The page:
The butterfly life cycle consists of four different life stages: egg, caterpillar, pupa and adult or imago. The differences between those life stages are incredible!
Butterfly life cycle stage 1: Egg
All butterflies are oviparous. Depending on the species, butterflies can lay a few hundred to many thousands eggs. The shape of the eggs vary widely. The surface of the egg can be smooth or it can have pits and grooves. A female butterfly mostly lays her eggs on leaves or twigs. Depending on the temperature, the embryo develops in 1-3 weeks to a caterpillar. The color of the egg becomes darker as it matures.
As soon as the embryo has developed into a caterpillar, it eats his way out of the egg. On the outside, the caterpillar mostly eats leaves and plants. While the caterpillars pass from the egg stage to the pupal stage, they typically shed their skin and molt several times.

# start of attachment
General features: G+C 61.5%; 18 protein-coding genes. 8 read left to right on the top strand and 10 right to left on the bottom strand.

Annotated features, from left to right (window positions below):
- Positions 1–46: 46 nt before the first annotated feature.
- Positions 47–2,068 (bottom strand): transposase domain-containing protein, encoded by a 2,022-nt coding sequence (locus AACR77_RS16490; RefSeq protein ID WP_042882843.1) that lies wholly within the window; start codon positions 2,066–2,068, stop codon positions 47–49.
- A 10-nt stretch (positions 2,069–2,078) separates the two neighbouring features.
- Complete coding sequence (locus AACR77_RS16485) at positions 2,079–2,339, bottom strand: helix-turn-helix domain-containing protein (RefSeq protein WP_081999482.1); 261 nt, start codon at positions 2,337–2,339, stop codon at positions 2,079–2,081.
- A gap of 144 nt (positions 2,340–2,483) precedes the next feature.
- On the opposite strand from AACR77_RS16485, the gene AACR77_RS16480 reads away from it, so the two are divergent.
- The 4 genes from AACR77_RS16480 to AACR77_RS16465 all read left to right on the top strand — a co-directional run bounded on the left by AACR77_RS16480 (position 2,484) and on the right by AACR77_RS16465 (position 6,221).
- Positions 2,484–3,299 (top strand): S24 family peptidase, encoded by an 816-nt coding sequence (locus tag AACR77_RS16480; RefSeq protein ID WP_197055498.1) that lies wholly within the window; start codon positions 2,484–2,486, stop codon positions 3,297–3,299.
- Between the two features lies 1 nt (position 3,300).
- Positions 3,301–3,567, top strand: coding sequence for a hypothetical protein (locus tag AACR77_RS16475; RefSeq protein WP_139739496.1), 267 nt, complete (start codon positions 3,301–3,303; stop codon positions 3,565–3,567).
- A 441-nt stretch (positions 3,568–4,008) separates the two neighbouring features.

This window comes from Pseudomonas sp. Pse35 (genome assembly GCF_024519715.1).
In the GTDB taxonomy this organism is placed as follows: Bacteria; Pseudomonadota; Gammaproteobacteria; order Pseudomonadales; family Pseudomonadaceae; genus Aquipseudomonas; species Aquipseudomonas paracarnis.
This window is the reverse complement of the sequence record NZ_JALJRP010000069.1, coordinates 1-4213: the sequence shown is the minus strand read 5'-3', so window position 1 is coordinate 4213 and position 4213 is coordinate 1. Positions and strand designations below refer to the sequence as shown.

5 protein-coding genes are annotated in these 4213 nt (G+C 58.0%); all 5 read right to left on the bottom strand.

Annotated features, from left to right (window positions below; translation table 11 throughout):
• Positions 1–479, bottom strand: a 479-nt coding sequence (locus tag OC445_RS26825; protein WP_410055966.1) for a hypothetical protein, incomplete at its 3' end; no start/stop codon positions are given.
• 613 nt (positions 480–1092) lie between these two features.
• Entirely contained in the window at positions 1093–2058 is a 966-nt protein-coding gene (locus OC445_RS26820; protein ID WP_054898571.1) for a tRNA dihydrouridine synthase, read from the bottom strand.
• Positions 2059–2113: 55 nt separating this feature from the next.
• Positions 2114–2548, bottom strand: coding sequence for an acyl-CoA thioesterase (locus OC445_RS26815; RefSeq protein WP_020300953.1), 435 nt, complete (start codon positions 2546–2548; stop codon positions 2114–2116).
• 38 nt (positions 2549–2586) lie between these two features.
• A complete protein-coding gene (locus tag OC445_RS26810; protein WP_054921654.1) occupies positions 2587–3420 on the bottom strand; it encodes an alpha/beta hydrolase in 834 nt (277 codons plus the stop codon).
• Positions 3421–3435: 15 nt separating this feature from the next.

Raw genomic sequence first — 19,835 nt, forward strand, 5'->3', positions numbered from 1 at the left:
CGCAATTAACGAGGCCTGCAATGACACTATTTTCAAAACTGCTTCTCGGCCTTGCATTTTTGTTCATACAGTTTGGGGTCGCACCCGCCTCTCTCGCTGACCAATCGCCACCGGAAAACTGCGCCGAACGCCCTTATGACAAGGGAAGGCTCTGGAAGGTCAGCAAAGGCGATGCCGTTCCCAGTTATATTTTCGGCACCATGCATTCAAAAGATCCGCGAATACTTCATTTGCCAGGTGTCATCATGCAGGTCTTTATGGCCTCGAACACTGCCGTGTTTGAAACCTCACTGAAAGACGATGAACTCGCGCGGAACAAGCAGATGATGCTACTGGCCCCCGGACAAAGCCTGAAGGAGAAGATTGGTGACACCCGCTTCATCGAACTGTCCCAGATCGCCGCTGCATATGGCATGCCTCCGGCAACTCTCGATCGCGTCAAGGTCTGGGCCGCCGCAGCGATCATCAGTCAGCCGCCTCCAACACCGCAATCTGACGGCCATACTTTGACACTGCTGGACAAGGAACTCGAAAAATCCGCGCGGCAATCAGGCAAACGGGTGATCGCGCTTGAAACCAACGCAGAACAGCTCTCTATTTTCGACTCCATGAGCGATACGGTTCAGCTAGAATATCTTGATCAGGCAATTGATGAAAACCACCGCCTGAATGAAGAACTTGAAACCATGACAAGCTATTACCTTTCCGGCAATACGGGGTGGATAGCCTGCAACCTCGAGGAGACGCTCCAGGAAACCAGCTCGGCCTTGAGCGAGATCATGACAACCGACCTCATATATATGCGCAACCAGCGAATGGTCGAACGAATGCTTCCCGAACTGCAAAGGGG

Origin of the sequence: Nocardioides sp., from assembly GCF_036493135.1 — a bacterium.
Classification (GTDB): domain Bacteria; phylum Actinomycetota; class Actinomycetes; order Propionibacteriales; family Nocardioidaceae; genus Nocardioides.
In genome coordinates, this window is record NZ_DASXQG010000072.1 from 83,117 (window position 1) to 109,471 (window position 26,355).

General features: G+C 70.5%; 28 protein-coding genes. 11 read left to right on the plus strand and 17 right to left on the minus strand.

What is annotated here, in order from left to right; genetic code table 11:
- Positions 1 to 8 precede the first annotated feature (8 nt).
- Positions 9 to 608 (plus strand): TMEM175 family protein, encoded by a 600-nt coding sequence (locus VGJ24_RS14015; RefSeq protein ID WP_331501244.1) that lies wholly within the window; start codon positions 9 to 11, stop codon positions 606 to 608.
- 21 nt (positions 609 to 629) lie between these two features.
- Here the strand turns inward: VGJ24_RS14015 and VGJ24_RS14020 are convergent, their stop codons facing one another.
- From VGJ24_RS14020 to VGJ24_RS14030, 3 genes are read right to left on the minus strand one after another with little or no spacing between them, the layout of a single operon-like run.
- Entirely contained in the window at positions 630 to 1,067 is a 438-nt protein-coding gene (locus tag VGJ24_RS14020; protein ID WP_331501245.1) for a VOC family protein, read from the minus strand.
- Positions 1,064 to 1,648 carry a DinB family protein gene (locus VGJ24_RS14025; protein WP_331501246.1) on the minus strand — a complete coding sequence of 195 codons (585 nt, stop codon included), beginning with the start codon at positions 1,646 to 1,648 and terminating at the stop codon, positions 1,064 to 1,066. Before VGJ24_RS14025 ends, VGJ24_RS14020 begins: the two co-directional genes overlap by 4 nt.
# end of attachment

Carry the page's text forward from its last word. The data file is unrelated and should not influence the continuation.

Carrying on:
Butterfly life cycle stage 3: Pupa
During the caterpillar stage, butterflies can travel long distances in search of an ideal place to pupate. The insect undergoes lots of changes during this stage. Although on the outside, there is almost no physical activity. Depending on species and temperature, the pupal stage may last from a few weeks to several months.
Butterfly life cycle stage 4: Adult
The adult stage is the most known stage. The butterfly has its typical appearance: a hairy caterpillar-like body with jointed legs and usually relatively large wings. There are butterfly species that overwinter as adult and they can potentially live up to eight months. But most of the butterflies generally last only a few weeks.